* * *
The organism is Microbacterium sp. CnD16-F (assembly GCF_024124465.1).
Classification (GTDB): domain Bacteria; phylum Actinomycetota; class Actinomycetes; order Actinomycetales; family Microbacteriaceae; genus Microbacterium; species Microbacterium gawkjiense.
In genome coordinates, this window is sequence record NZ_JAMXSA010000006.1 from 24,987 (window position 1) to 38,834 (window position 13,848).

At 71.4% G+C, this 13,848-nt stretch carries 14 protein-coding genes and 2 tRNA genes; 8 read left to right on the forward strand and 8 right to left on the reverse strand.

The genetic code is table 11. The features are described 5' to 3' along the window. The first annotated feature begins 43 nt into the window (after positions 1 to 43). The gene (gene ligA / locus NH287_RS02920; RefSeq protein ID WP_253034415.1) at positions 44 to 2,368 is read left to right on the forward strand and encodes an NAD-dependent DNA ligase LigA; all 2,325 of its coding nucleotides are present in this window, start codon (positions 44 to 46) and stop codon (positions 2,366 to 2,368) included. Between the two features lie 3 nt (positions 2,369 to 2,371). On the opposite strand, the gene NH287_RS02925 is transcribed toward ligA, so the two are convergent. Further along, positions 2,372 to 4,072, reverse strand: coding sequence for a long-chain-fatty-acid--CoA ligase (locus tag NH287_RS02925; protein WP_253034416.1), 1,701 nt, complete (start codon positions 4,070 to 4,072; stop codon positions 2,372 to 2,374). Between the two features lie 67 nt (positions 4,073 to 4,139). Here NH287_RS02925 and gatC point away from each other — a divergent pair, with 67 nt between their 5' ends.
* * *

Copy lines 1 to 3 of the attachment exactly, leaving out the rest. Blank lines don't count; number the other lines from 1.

The organism is Microbacterium sp. CnD16-F (assembly GCF_024124465.1).
Classification (GTDB): domain Bacteria; phylum Actinomycetota; class Actinomycetes; order Actinomycetales; family Microbacteriaceae; genus Microbacterium; species Microbacterium gawkjiense.
In genome coordinates, this window is sequence record NZ_JAMXSA010000006.1 from 24,987 (window position 1) to 38,834 (window position 13,848).